Enrico Rubboli, CEO of Mintlayer, a Bitcoin sidechain and scaling solution, expresses a critical stance on BRC-20 tokens, referring to them as “shitcoins” and “the latest implementation of fool’s gold, dressed up in an attractive wrapper that belies its lack of value,” as he wrote in his op-ed on May 9. Samson Mow, JAN3 CEO, see them as a silly phenomenon which brings unnecessary congestion to the bitcoin network.
However, some say that Ordinals can bring mass adoption to bitcoin and argue that Bitcoin’s self-correcting incentive system is functioning as designed, and that users just have to pay more to get their transactions included in miner blocks.
Impact on Bitcoin Network and Crypto Market
The daily transactions on the BTC network have surged to over 600,000, pushing up the cost of using the blockchain. Transaction fees reached as high as $30 on May 8 and 9, surpassing the levels seen during the peak of the 2021 bull market. There were nearly 400,000 pending transactions on the Bitcoin blockchain last week. Additionally, the total fees per block temporarily exceeded the block subsidy reward of 6.25 BTC for the first time in six years.
The impact of BRC-20 tokens and Ordinals on the Bitcoin network became apparent on May 7, when Binance, the leading cryptocurrency exchange, announced a temporary suspension of bitcoin withdrawals due to network congestion. This news caused widespread panic and frustration among users who were unable to access or transfer their funds to other platforms. Although Binance resumed bitcoin withdrawals after a few hours, the incident had already affected market confidence.
This led to a widespread sell-off as users rushed to liquidate their holdings or mitigate risks. The sell-off was further intensified by other factors, including regulatory actions by China and other countries, Elon Musk’s tweets, and financial troubles at Bitcoin, Celsius, and Terraform Labs. These events created a negative feedback loop, contributing to a further decline in bitcoin’s price.
On May 8, Bitcoin’s price fell to $27,000 and the crypto market saw net outflows of over $30 billion. Consequently, the market cap declined by 2.72% from $1.19 trillion to $1.16 trillion. The panic in the Bitcoin market also caused Ethereum’s price to decline to $1,835, reflecting a daily decrease of 3.3%. Furthermore, several altcoins experienced declines of up to 8%. As a result, the overall cryptocurrency market value decreased by 3.7% to $1.15 trillion, according to CoinMarketCap.
Is Bitcoin in Trouble?
The recent increase in the creation of Ordinals and BRC-20 tokens has sparked concerns among people who worry that it distracts from Bitcoin’s main purpose as a stable currency. Some even view this surge in network activity as a potential cyber attack. Theoretically, individuals with malicious intentions could overwhelm the network by creating large amounts of BRC-20 tokens and Ordinals, making transactions too expensive for regular users. However, such a scenario is unlikely to occur.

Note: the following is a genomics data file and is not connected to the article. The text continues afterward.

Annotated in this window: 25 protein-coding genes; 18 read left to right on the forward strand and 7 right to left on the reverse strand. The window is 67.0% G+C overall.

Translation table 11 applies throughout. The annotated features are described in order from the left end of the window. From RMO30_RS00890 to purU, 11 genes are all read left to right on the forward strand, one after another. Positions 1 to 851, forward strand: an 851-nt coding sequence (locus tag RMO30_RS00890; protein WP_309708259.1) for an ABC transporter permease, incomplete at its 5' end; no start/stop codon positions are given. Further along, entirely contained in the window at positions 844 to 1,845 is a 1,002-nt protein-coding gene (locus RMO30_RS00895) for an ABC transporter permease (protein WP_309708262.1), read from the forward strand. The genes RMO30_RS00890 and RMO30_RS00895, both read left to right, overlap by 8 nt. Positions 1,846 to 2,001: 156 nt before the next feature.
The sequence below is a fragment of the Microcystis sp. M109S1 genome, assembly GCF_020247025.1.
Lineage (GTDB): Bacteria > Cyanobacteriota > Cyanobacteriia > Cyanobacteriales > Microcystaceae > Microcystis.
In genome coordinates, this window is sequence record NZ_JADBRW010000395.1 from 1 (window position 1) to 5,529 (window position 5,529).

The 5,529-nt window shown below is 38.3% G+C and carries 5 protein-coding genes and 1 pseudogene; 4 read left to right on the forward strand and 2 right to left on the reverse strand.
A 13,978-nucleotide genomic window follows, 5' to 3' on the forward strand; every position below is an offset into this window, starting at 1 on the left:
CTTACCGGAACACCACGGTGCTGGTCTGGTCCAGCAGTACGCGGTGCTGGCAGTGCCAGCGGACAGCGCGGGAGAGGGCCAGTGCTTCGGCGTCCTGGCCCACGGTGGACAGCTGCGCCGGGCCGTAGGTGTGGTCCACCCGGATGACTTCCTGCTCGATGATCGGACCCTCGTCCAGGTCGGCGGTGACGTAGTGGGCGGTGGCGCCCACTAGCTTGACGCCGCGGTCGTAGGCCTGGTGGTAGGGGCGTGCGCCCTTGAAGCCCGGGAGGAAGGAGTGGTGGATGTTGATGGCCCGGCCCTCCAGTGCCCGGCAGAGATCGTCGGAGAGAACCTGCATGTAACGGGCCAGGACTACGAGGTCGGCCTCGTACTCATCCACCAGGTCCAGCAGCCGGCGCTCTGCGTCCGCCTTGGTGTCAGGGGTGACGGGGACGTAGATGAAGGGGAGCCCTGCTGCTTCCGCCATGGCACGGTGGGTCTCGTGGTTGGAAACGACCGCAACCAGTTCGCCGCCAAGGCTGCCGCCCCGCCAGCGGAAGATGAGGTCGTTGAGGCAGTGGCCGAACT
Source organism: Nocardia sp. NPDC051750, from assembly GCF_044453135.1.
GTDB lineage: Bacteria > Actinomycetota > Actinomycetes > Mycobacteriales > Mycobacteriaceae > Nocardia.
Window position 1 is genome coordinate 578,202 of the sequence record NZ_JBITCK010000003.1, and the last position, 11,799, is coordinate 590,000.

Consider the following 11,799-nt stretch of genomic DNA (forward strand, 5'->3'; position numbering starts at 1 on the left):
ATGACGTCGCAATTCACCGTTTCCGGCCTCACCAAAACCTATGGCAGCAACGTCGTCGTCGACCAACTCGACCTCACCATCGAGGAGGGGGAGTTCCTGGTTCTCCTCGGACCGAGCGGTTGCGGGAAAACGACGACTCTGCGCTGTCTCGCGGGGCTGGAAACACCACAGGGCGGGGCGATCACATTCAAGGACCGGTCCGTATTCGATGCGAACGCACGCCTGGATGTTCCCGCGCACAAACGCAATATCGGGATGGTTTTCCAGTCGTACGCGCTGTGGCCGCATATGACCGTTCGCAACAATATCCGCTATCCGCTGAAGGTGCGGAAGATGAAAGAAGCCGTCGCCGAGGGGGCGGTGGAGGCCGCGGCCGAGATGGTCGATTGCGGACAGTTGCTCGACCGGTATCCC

Presently, users are required to pay additional fees to ensure prompt transaction processing, which aligns with Bitcoin’s system design. Nevertheless, anything other than Bitcoin on the Bitcoin network is essentially unnecessary and useless.
Although bitcoin network fees skyrocketed following the heightened interest in BRC-20 tokens, the fees now appear to be returning to their pre-hype levels. Average fees for processing and confirming Bitcoin transactions, which peaked at over $30 per transaction on May 8, have significantly dropped to a mere $3.76 per transaction, as reported by Bitcoin Archive on May 15.
According to Samson Mow, congestion on the network is not a major concern. Similar periods of high congestion have occurred in the past with Bitcoin and Ethereum, but they eventually subsided as hype diminished. Users became more patient, and activities that did not require high fees shifted to lower-fee networks. While the current congestion is tied to Ordinals and BRC-20 tokens, Mow believes it will pass as those utilizing these tokens are paying substantial fees directly to Bitcoin miners, which is not sustainable in the long run. The situation resembles previous instances of congestion, such as during the block size wars, and although it may persist for a few more days or weeks, it is not a viable long-term model.
However, some proponents argue that Ordinals and BRC-20 tokens are here to stay, at least in the short term, as major wallets are already adding support for them. Recent developments, including the launch of a Uniswap fork that generated $500,000 in trading volume for “smart BRC-20” tokens (SBRC-20) within a few days, suggest the continued development of a permissionless ecosystem on Bitcoin.
If Ordinals continue to significantly impact the network, there is always the possibility of forking Bitcoin to modify or remove Taproot. While this prospect has been raised by some, it remains mostly hypothetical at this stage.
In summary, Ordinals and BRC20 have not broken Bitcoin. The network continues to evolve and address challenges. It’s crucial to stay informed and distinguish valid concerns from baseless claims.